3. The headlamp for a vehicle according to claim 1, wherein the central luminous intensity position of the light distribution pattern formed by the beam irradiation from the lighting unit for a high beam is set to be shifted by a predetermined amount toward the opposed lane side in a forward direction of the lighting unit for a high beam.
4. The headlamp for a vehicle according to claim 2, wherein the central luminous intensity position of the light distribution pattern formed by the beam irradiation from the lighting unit for a high beam is set to be shifted by a predetermined amount toward the opposed lane side in a forward direction of the lighting unit for a high beam.
5. The headlamp for a vehicle according to claim 1, wherein the tilting unit is tilted by a leveling mechanism.
6. The headlamp for a vehicle according to claim 1, wherein said lighting unit for a low beam is comprised of a movable shade and a shade driving device by which the movable shade is moved to a low beam constituting position during low beam irradiation, and a high beam constituting position during high beam irradiation.
7. A method for headlamp illumination comprising setting a central luminous intensity position of a light distribution pattern formed by a first beam lower than a horizontal cutoff line on an opposed lane side in a light distribution pattern formed by a second beam.
8. The method for headlamp illumination according to claim 7 wherein the first beam is formed by a lighting unit for a high beam and the second beam is formed by a lighting unit for a low beam.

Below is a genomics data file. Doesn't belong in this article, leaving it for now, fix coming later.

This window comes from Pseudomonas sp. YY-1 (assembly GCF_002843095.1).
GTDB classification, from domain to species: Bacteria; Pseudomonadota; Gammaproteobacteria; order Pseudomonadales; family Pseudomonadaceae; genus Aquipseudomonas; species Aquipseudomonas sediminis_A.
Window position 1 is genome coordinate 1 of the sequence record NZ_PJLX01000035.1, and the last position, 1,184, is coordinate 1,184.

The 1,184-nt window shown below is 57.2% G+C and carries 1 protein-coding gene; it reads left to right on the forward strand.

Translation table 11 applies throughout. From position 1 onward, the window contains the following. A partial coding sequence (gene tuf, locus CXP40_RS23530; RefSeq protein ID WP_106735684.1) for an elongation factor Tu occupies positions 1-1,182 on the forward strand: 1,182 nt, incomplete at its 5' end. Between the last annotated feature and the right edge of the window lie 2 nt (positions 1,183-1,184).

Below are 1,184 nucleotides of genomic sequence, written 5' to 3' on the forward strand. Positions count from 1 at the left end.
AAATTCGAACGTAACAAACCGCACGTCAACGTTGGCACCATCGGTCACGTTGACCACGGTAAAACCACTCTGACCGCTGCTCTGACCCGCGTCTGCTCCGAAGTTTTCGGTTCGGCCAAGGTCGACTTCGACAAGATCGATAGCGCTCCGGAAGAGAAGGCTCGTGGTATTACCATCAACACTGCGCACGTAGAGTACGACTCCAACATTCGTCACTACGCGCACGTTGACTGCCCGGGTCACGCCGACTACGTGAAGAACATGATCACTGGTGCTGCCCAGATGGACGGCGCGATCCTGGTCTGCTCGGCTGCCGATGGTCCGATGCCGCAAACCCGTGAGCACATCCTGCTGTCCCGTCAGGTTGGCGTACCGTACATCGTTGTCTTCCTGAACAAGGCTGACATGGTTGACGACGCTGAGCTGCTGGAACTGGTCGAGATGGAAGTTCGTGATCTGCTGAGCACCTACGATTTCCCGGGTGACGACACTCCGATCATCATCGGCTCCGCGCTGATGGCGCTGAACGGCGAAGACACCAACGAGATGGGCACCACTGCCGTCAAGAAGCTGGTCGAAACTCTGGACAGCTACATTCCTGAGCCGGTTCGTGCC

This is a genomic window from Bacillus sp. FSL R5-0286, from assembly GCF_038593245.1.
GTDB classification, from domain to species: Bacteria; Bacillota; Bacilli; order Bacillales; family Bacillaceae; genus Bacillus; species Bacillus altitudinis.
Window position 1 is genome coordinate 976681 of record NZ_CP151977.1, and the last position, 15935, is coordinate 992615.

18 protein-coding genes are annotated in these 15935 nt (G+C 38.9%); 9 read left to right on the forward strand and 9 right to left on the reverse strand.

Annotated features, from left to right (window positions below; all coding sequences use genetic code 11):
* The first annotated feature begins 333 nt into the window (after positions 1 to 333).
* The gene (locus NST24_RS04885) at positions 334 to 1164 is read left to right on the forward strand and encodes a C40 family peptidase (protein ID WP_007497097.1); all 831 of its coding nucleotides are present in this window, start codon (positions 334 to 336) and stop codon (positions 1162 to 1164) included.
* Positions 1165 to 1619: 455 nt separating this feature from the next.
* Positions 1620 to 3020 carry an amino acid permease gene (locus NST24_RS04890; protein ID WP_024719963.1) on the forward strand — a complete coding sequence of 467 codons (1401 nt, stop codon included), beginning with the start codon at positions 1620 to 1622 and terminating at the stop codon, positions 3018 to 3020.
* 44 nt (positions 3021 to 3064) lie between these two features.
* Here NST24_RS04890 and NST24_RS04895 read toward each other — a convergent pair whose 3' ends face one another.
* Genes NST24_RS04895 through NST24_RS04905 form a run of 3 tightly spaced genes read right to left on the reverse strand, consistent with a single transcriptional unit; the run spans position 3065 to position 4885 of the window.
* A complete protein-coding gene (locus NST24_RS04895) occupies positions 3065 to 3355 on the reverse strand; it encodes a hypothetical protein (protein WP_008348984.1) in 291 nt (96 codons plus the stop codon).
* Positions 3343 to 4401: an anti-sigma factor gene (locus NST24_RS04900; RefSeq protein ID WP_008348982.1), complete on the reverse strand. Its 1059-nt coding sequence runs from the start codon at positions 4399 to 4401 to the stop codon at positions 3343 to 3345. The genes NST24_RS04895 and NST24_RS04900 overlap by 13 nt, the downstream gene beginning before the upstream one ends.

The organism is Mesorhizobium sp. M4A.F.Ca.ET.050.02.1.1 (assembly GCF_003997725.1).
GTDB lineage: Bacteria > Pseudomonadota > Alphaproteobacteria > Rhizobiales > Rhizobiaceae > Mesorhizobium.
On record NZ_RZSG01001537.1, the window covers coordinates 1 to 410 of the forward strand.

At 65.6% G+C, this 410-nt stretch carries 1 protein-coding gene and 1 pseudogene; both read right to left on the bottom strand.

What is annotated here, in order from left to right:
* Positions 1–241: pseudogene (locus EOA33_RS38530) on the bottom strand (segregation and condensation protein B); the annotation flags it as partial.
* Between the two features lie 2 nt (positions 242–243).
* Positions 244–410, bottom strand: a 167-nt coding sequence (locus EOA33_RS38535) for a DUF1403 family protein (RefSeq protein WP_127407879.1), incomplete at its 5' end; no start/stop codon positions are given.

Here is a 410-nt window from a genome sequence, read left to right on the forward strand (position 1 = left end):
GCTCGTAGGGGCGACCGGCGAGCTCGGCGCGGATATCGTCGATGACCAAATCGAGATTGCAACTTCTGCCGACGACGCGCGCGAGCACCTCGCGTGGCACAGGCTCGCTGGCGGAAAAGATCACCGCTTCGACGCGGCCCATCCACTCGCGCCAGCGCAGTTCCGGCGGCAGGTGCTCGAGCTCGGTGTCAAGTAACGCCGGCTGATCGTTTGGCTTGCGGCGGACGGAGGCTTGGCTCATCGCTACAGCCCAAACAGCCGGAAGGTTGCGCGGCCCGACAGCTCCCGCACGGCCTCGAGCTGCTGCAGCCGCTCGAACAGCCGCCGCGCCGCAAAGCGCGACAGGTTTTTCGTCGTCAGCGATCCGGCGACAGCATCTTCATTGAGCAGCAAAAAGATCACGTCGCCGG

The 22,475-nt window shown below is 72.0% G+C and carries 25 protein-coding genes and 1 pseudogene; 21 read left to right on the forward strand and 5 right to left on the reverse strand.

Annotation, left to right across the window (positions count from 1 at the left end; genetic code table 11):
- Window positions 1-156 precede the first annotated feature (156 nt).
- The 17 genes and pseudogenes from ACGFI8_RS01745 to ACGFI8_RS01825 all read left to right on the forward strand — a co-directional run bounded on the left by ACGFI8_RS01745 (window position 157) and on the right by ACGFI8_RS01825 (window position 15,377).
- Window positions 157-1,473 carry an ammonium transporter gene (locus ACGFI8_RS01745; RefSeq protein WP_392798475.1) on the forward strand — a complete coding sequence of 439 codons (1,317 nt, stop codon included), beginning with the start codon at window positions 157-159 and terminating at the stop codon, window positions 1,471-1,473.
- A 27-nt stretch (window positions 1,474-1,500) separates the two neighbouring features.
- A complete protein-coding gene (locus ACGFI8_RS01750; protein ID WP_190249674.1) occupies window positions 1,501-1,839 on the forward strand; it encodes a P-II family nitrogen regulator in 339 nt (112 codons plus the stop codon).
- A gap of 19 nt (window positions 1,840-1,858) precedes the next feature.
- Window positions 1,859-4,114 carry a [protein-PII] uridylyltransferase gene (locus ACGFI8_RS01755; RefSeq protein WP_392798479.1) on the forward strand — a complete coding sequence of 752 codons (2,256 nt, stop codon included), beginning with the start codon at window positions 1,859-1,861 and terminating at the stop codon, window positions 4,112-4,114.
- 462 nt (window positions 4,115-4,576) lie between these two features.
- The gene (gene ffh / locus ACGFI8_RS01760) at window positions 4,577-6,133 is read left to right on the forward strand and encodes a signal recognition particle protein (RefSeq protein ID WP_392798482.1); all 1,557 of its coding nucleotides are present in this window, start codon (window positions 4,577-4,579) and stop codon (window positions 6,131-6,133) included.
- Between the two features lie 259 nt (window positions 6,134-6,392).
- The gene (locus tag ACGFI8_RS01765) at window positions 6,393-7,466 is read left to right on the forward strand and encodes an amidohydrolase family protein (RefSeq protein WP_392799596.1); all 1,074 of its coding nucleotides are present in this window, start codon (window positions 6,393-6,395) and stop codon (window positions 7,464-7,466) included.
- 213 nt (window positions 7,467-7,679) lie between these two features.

9. The method for headlamp illumination according to claim 8, further comprising tilting both the lighting unit for a high beam and the lighting unit for a low beam upward at a predetermined angle at the time of a high beam irradiation.
10. The method for headlamp illumination according to claim 8, further comprising shifting the central luminous intensity position of the light distribution pattern formed by the beam from the lighting unit for a high beam by a predetermined amount toward the opposed lane side in a forward direction of the lighting unit for a high beam.
11. The method for headlamp illumination according to claim 9, wherein said tilting is performed by a leveling mechanism.
12. The method for headlamp illumination according to claim 8, wherein a movable shade and a shade driving device used therefor are provided in the lighting unit for a low beam, and the second beam is formed by moving the movable shade to a low beam constituting position during low beam irradiation, and a high beam constituting position during high beam irradiation.
Description
BACKGROUND OF THE INVENTION

1. Field of the Invention

The present invention relates to a headlamp for a vehicle and a method of illumination of the headlamp in which a lighting unit for a high beam and a lighting unit for a low beam are tiltably provided as one tilting unit.

2. Description of the Related Art